Economic disproportion is related to low income and may increase your risk of a shorter life and other health problems. Researchers have also discovered that lower income is associated with memory loss and poor cognitive function. The outcome of this research could be transformative in preventing diseases like Alzheimer’s disease and dementia. In addition, they found information on how lower wages could lead to faster memory loss.
Researchers believe that a person’s socioeconomic position can affect someone’s:
- Mental health
- Blood pressure
But the idea that lower economic rank could be related to a higher risk of dementia is relatively new. In this study in the American Journal of Epidemiology, scientists sought to prove that low wages may be associated with rapid memory decline later in life.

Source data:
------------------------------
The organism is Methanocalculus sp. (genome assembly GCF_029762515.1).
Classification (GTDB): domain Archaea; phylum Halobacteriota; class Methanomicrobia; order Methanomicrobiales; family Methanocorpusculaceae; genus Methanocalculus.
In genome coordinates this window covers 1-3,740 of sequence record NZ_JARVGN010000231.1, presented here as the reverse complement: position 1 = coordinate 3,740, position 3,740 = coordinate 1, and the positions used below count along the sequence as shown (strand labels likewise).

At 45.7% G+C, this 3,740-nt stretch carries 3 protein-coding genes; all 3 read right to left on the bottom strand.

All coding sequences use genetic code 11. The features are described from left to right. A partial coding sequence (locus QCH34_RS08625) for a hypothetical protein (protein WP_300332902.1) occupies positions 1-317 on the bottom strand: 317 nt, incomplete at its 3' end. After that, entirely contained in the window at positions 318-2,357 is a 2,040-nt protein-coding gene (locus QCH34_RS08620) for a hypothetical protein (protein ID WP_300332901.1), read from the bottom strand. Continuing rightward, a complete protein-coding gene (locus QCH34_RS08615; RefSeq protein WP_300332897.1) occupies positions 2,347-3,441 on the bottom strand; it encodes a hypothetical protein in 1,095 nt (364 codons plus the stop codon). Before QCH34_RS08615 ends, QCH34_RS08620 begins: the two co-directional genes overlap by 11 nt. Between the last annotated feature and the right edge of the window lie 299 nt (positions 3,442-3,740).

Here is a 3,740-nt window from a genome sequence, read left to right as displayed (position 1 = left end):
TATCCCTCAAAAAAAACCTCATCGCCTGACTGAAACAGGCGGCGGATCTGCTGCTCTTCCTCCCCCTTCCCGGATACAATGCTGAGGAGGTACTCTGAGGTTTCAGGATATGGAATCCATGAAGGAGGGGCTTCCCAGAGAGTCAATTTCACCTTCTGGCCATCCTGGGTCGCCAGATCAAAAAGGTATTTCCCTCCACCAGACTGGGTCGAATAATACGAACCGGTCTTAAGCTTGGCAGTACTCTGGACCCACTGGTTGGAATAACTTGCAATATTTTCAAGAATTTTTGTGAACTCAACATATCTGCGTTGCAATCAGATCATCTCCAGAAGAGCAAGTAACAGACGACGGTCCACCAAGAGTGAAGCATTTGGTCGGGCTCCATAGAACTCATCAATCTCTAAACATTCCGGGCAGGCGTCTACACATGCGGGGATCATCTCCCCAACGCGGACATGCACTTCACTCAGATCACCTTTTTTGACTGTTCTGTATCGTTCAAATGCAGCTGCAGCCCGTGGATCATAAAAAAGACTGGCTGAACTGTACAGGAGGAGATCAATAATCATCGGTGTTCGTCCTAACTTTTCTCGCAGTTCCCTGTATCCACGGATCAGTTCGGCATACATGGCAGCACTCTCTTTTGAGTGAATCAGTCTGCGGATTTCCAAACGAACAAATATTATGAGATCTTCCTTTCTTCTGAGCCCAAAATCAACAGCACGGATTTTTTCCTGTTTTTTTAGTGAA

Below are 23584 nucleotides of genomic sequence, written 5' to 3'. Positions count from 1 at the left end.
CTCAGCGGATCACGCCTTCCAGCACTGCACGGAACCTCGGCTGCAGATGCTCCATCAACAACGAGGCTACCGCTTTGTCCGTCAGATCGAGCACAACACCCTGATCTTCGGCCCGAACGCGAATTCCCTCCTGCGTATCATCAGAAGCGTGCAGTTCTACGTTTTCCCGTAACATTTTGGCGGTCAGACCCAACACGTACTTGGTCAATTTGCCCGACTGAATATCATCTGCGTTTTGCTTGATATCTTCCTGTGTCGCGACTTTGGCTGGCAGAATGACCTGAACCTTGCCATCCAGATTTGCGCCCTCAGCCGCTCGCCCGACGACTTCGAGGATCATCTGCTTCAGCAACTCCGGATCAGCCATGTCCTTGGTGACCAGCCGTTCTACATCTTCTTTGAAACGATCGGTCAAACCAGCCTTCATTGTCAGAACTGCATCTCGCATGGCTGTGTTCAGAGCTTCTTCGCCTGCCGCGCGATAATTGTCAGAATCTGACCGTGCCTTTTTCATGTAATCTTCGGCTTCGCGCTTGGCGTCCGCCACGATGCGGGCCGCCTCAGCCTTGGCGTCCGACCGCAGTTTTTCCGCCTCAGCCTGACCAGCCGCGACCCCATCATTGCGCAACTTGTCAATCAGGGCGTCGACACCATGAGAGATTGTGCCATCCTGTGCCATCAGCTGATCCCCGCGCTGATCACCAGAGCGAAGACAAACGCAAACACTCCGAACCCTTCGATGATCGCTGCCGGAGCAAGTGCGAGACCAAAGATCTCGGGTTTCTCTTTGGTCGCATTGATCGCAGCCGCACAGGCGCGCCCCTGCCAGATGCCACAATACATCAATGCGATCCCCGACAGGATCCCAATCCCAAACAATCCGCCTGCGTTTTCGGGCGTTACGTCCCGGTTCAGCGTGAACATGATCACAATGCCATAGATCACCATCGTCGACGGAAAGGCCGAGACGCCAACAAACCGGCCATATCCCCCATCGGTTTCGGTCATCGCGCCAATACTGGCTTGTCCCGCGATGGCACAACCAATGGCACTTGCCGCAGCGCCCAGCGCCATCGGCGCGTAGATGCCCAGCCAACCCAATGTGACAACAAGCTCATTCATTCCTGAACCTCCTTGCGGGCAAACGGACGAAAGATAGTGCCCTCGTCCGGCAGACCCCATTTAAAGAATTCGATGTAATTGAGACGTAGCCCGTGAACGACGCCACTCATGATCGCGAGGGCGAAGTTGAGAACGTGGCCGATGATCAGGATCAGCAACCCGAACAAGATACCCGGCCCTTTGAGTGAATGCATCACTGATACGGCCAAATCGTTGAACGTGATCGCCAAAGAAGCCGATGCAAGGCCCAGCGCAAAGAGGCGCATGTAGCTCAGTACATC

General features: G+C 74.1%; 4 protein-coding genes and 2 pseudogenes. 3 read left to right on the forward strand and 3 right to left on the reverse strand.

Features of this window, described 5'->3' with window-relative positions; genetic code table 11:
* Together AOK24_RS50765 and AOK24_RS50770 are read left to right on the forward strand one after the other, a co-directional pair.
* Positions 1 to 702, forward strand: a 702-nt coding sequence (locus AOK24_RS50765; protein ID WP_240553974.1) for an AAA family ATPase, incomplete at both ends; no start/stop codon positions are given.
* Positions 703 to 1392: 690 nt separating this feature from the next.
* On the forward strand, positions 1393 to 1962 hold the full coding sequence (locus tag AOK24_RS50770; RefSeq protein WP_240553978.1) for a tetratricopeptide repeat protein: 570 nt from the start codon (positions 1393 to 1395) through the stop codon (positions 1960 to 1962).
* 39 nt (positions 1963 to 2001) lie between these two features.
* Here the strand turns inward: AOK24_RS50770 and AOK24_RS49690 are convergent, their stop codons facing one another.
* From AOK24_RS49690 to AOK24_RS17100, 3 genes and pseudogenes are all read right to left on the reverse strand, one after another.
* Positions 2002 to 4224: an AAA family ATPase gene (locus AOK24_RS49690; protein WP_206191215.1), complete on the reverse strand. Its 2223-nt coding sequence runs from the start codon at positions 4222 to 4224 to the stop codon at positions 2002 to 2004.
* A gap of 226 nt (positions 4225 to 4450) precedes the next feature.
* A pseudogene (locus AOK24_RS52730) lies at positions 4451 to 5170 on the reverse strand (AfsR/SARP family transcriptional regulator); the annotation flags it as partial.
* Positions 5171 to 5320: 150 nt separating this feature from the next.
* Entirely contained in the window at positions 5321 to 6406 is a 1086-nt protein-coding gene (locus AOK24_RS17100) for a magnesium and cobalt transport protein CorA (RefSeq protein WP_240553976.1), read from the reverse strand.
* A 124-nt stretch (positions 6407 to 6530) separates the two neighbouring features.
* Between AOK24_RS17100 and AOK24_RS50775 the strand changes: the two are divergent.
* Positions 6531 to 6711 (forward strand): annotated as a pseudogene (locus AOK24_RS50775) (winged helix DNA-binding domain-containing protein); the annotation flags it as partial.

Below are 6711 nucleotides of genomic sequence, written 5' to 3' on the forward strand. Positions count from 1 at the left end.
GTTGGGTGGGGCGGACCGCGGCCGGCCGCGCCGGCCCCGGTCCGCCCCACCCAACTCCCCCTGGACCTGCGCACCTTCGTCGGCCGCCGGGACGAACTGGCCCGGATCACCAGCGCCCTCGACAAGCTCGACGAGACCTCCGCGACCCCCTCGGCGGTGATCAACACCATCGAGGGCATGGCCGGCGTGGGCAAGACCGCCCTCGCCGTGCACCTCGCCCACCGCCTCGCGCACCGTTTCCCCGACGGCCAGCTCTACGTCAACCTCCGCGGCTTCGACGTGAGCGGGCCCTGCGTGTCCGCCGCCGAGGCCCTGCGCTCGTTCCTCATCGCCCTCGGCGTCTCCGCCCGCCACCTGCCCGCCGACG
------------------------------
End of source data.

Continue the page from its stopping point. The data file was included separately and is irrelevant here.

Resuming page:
The team of researchers looked at 2,879 participants born between the years of 1936 and 1941. Researchers looked at the participants’ earnings between 1992 to 2004, dividing them into three categories:
- Never had low wages
- Intermittently had low wages
- Persistently had low wages
The team defined low wages as lower than two-thirds of the median salary for the studied years. Researchers then observed participants’ memory decline from 2004 to 2016. They found that participants who constantly earned low wages had a faster memory decline as they age. They concluded that persistent exposure to low wages during a person’s peak earning years was associated with speedier memory decline in old age.
What is today’s minimum wage?